Maple Hardwood Floors


wood-sample-maple-largeMaple is found in the Eastern United States, mainly in Mid-Atlantic and Great Lake states. A cold weather tree favoring a more northernly climate, its average height is 130 feet.

The hard maple is the state tree of Wisconsin, Vermont, New York and West Virginia. During the cold nights and warm days of late winter the sugar maple is tapped for its sucrose-containing sap, the source of maple syrup. It may take up to 30 gallons of sap to make one gallon of syrup. Early American settlers used maple ashes to make soap and Native Americans crafted their spears from hard maple. Until the turn of the century, the heels of women's shoes were made from maple. Maple has been a favorite of American furniture makers since early Colonial days. Hard maple is the standard wood for cutting boards because it imparts no taste to food and holds up well. Maple is known for its strength as well as its abrasion and wear-resistant surface.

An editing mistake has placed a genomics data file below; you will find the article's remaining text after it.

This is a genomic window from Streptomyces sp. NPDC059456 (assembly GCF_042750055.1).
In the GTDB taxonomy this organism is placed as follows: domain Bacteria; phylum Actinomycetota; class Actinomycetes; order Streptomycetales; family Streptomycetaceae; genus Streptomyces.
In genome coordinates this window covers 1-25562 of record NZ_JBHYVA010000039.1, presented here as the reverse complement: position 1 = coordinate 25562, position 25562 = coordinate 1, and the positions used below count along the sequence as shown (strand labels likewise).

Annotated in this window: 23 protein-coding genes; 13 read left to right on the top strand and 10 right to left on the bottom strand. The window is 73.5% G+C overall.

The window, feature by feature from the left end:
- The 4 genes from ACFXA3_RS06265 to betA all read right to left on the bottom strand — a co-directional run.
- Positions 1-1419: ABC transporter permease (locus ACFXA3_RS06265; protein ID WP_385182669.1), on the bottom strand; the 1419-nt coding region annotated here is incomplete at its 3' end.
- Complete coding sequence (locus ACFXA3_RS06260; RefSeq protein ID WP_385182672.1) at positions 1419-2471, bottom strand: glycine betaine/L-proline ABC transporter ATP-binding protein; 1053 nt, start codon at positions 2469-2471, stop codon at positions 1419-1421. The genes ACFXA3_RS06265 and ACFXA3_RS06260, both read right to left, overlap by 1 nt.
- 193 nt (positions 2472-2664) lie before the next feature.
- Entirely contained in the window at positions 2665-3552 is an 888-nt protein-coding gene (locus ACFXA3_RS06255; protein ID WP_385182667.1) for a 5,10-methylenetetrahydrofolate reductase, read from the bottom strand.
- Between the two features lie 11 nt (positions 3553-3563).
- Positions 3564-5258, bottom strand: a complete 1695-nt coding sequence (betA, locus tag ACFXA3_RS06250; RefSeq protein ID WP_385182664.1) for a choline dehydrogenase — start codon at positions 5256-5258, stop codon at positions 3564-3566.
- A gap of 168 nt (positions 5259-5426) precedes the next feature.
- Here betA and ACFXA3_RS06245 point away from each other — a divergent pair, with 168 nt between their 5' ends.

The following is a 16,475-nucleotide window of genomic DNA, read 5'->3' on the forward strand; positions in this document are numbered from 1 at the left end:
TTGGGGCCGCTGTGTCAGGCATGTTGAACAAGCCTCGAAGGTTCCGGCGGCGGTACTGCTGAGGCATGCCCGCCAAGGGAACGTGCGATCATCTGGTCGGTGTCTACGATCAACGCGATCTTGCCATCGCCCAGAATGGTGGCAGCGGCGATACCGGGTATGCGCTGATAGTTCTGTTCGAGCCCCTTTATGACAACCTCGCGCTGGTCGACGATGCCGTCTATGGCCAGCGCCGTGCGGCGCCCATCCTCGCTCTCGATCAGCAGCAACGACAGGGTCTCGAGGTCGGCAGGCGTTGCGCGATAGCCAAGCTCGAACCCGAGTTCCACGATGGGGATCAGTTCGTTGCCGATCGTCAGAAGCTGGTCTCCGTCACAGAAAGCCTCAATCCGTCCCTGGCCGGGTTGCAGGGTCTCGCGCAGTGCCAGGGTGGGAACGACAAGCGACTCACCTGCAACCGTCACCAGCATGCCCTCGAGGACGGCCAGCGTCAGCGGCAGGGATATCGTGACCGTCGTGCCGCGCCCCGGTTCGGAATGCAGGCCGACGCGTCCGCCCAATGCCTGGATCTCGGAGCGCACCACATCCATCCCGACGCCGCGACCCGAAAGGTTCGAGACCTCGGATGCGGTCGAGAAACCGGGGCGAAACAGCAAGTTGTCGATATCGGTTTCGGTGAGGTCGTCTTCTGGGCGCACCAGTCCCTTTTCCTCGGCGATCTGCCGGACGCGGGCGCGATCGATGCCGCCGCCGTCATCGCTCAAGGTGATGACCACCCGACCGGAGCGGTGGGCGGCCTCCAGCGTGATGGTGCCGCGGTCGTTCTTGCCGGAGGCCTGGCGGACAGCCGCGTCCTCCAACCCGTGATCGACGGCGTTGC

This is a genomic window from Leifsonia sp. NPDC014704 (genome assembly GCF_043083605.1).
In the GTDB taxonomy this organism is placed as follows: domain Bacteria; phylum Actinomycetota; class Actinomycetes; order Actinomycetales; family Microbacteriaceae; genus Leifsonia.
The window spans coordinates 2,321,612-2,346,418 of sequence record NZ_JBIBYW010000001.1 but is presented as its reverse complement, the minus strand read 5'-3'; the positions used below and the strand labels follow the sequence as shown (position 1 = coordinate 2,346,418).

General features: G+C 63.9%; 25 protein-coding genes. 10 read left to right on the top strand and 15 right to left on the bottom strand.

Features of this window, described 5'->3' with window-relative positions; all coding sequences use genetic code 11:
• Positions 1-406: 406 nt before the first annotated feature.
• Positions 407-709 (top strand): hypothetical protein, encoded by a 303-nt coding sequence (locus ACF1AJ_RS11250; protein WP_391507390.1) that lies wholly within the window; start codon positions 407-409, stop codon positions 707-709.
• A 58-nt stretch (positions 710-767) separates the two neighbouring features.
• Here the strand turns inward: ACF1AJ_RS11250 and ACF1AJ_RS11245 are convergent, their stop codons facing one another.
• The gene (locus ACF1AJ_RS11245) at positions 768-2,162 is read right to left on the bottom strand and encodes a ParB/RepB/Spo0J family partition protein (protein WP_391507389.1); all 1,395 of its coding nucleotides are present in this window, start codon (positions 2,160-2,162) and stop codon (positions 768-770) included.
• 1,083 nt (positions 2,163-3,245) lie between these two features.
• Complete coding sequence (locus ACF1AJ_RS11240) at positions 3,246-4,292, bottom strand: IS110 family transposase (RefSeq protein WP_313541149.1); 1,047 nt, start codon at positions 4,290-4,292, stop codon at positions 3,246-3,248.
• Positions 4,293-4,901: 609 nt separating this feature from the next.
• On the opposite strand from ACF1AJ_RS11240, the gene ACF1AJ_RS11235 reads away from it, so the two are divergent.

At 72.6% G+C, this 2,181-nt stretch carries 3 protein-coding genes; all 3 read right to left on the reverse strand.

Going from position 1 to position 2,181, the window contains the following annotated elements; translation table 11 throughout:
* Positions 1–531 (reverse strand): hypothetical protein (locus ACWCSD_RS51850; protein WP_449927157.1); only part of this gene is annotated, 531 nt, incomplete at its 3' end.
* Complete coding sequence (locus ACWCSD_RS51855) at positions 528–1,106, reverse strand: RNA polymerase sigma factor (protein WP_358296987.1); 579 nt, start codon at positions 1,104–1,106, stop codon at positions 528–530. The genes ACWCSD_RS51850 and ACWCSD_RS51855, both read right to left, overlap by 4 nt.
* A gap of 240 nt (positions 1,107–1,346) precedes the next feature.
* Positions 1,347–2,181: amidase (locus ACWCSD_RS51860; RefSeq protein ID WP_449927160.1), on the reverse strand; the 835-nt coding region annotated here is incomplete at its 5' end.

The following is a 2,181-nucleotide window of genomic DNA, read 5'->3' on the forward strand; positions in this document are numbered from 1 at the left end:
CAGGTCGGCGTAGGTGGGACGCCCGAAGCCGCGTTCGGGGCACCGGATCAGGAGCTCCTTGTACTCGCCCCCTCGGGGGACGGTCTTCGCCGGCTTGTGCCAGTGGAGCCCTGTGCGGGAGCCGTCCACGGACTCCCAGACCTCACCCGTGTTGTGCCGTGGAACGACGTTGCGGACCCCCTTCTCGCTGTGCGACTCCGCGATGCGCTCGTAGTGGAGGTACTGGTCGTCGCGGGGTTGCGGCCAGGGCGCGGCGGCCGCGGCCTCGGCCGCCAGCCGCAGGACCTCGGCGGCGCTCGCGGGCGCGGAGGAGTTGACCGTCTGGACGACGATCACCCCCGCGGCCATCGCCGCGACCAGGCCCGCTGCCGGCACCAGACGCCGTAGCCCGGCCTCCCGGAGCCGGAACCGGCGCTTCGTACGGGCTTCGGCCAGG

Maple also has a fine, uniform texture. These traits make maple a great choice for hardwood flooring board. Maple hardwood flooring products are often available in a pre-stained form. This variety of hardwood is the lightest of all species of maple and is characterized by a range of rich brown shades, often with reddish highlights. The sapwood is creamy white with a slight reddish brown tinge and the heartwood varies from light to dark reddish brown. The amount of darker brown heartwood can vary significantly according to growing region.

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